I voted to Remain. The problem with this election for me was the same with the Indy Ref - so many unknowns. People have called the Remain voters cowards for voting to stay in the EU and that we don't want to take chances and are scared. Damn right I'm scared, this wasn't deciding what to have for dinner, this was the future of the United Kingdom, the futures of our children and our children's children. I also personally believe it's a step backwards. I know this isn't the case for all Leave voters, but I had many friends sharing toxic, scaremongering videos of the "millions of migrants that would invade Britain should we remain in the EU". Lots of hate, lot's of insults and it was exhausting. Not much has changed either, now they're just smug on top of that. We really are a Kingdom divided. There's nothing really "United" about us anymore.
And now Junkers has been complaining that the UK had no plans for what it would do if Leave won, so you can tell that nobody ever knew what would happen for leave, not just in the long run but even in the short run.
I also voted Remain, thanks to studying in the UK for three years. Still going to get Belgian nationality though to make everything easier.
There shouldn't be anything united about the United Kingdom.
England has been, and always will be the bully-boy on the block. I could care less about ridiculous Wales, and even more pathetic Northern Ireland, but it's long been time for Scotland to stand on her own.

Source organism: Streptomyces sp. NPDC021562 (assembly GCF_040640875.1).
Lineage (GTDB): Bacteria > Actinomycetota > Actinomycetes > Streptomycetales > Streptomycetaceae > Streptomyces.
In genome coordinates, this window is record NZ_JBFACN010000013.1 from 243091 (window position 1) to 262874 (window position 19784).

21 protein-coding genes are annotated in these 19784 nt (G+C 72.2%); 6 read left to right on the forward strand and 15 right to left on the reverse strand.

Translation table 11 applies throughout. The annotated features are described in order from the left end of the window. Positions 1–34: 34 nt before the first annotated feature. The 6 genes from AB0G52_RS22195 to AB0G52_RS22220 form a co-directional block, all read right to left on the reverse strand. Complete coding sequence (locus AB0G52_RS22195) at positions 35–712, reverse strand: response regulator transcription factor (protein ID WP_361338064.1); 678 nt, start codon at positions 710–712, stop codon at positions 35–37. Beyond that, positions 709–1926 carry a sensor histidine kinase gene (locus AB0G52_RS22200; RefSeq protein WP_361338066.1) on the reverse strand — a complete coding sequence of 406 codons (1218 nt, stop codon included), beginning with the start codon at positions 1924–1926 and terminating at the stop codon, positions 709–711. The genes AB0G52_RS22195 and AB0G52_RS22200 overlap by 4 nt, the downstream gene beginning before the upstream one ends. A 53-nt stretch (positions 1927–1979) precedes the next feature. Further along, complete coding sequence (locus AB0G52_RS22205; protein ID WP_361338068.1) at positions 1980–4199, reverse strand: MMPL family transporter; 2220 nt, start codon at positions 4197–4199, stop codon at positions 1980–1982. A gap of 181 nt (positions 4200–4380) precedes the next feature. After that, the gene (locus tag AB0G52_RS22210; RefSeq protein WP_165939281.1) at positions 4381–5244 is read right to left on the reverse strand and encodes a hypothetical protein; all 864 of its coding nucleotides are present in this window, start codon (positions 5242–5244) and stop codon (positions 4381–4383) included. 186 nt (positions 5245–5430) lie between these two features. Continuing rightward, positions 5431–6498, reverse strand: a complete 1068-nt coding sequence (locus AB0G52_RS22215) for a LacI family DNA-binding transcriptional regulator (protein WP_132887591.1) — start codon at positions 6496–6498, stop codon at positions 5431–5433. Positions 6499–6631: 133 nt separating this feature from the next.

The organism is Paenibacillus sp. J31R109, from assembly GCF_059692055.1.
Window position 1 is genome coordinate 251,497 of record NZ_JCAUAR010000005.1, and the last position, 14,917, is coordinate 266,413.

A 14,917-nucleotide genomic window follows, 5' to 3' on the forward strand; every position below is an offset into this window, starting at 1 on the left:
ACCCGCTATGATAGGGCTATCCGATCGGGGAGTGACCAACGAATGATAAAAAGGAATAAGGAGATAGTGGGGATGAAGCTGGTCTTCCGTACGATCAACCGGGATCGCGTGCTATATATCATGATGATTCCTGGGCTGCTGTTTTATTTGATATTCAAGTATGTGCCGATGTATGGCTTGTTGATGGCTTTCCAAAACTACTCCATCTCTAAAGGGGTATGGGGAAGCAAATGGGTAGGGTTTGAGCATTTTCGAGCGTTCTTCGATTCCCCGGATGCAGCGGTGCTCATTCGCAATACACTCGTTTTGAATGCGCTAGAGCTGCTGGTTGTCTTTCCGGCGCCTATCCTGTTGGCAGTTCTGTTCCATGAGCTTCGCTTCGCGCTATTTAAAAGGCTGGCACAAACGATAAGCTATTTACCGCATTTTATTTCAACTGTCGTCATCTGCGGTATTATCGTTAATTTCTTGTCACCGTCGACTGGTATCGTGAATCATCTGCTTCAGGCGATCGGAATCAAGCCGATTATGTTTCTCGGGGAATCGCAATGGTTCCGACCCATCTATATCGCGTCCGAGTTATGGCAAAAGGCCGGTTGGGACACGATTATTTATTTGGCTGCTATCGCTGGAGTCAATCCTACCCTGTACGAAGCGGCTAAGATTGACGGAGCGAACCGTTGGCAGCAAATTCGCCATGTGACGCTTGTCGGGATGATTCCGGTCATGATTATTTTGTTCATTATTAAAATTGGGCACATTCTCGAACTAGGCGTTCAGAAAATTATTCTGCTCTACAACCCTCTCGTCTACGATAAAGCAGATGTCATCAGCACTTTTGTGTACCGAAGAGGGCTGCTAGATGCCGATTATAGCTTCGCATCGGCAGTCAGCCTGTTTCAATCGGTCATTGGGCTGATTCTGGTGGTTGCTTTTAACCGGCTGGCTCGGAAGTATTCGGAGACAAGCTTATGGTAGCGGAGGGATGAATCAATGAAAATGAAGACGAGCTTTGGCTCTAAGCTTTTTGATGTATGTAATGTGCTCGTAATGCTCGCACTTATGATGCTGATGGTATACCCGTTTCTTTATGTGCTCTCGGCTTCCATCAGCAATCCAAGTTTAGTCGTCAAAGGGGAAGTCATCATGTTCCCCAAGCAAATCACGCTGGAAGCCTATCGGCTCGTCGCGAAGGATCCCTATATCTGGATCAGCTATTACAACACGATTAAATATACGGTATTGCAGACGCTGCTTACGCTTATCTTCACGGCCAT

America has tens of millions of immigrants and first generation citizens (of which I am one), and the promised demise of the country so often heralded by the Conservatives has never happened. Conservatives always want to turn the clock back.
Even Latvians realize/want Scotlands independency - but on the other hand we are bunch of sellouts.
I think it'll be hard for England to be as independent as they would like to be. The likeliest outcome now is that the UK will set up a trade agreement similar to Iceland and Norway, who have agreed to remain independent, but follow EU directives regardless in exchange for favourable trade agreements which mirror the EU internal market. Only without a seat at the table. That's basically the same as staying. But without all the veto rights they had. Taxation without representation.
By now, Johnson has stepped away from his ambition to become PM - which is a good thing. Making the Tsipras of the UK prime negotiator would likely have been as disastrous as Greece's prime choice has shown itself to be. England and Wales (UK is dead) need firm pro-European leaders who are willing to negotiate and make concessions. Because concessions need to be made in order for it to make a smooth transition.